Why do ransomware gangs make so much money?


For many organizations and startups, 2023 was a tough year financially, with companies struggling to raise money and others making cuts to survive. Ransomware and extortion gangson the other hand, had a record year in terms of profits, if recent reports are to be believed.

This is hardly surprising when you look at the state of the ransomware landscape. Over the past year, hackers have continued to evolve their tactics to become more brutal and extreme in their efforts to pressure victims into paying their increasingly exorbitant ransom demands. This tactical escalation, along with the failure of governments to ban the payment of ransoms, has made 2023 the most lucrative year yet for ransomware gangs.

A billion-dollar cybercrime business

According to new data from crypto-crime startup Chainalysisknown ransomware payments nearly doubled in 2023 to surpass the $1 billion mark, calling this year a “major comeback for ransomware.”

This is the highest figure ever, and almost double the amount of known ransom payments recorded in 2022. But Chainalysis said the real figure is likely much higher than the $1.1 billion in ransom payments which he has witnessed so far.

There is, however, a glimmer of good news. If 2023 was overall an exceptional year for ransomware gangs, others hacker-watchers observed a drop in payments towards the end of the year.

This decline is the result of improving cyber defenses and resilience, as well as a growing sense that most victim organizations do not trust hackers to deliver on their promises or delete stolen data as they claim. “This made it possible to better guide victims and reduce payments for intangible insurance,” according to ransomware remediation company Coveware.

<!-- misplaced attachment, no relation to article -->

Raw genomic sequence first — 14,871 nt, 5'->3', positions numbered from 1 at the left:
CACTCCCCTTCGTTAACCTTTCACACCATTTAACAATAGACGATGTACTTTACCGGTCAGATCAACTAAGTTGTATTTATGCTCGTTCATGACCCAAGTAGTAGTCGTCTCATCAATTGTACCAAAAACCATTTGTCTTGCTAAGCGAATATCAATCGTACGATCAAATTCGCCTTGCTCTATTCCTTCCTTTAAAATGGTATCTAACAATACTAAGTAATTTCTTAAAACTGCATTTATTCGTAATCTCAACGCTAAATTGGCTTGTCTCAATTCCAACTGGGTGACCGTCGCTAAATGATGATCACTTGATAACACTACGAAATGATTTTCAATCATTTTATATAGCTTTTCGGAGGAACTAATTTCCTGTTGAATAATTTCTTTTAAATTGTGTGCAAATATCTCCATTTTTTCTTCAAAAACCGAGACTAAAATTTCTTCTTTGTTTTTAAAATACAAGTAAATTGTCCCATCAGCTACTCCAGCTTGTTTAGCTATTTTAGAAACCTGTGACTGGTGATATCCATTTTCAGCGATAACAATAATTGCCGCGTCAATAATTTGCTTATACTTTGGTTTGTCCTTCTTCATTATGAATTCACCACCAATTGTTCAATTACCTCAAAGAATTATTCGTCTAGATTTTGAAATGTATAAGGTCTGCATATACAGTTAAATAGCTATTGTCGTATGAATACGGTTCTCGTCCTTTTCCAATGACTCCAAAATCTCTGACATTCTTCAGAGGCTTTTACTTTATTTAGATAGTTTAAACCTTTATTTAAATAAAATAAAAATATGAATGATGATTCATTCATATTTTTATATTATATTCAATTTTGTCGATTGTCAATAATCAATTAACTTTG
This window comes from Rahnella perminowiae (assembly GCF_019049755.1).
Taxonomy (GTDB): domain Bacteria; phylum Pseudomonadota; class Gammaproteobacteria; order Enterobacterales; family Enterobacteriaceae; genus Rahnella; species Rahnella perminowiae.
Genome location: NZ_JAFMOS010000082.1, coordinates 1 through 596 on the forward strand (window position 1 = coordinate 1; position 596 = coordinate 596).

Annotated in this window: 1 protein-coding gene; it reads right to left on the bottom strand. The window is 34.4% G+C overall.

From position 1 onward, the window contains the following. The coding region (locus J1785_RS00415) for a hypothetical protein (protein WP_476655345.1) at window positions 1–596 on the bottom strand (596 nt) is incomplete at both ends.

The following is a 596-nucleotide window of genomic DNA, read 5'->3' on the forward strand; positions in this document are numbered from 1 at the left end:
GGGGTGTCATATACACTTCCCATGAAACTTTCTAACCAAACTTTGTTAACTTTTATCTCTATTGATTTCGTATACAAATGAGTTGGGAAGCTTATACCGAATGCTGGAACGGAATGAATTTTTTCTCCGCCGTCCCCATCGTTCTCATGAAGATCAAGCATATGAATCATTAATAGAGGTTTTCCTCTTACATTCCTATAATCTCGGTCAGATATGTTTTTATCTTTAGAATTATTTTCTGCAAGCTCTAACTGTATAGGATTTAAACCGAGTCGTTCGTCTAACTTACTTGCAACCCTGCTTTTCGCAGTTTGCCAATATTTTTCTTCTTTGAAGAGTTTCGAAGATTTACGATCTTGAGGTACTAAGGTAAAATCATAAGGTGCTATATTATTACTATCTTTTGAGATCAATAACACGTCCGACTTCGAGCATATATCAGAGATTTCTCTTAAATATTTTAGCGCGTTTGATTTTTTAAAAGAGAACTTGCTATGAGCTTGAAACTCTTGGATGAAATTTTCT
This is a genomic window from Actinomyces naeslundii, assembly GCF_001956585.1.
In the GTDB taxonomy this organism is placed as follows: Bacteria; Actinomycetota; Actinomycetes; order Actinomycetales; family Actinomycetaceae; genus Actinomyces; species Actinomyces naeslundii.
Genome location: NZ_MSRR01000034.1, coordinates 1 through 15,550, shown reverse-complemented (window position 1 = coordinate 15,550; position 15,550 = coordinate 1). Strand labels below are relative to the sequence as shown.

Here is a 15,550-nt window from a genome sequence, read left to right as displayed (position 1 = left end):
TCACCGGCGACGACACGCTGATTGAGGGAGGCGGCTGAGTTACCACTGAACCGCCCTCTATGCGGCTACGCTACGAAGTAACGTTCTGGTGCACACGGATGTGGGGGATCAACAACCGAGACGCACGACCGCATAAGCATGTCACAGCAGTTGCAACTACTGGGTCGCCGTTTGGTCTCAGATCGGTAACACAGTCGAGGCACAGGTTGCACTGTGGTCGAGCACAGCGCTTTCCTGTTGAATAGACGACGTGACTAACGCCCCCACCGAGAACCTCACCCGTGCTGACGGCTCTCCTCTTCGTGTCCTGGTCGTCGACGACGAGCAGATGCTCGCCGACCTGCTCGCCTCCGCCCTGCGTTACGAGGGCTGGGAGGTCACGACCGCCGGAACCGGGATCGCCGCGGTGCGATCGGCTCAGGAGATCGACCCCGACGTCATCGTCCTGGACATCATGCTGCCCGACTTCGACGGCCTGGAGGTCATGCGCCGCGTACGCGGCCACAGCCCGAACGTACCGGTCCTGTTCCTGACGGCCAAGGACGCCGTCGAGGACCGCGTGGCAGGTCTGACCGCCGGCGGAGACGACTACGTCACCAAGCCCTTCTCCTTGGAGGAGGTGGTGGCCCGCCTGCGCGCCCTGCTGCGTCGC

Record ransoms

As more ransomware victims refuse to line hackers’ pockets, ransomware gangs are making up for this drop in revenue by increasing the number of victims they target.

Take the MOVEit campaign. The massive hack saw the prolific Russia-linked Clop ransomware gang mass exploit a never-before-seen vulnerability in the widely used MOVEit Transfer software to steal data from the systems of more than 2,700 victim organizations. Many victims are known to have paid the hacking group to prevent the publication of sensitive data.

While it’s impossible to know exactly how much money the massive hack made for the ransomware group, Chainalysis said in its report that Clop’s MOVEit campaign collected more than $100 million in ransom payments and accounted for nearly half of the entire value of ransomware received in June and July. 2023 at the height of this mass piracy.

MOVEit was by no means the only money-making campaign of 2023.

In September, the casino and entertainment giant Caesars paid around $15 million to hackers to prevent the disclosure of customer data stolen during a cyberattack in August.

This multimillion-dollar payment perhaps illustrates why ransomware perpetrators continue to make so much money: the Caesars attack barely made headlines, while another subsequent attack was launched. attack on hotel giant MGM Resorts — which has so far cost the company $100 million to recover from — has dominated headlines for weeks. MGM’s refusal to pay the ransom led to the hackers disclose sensitive MGM customer data, including names, social security numbers and passport details. The Caesars – at least outwardly – ​​appeared largely unscathed, although, by their own admission, could not guarantee that the ransomware group would remove stolen company data.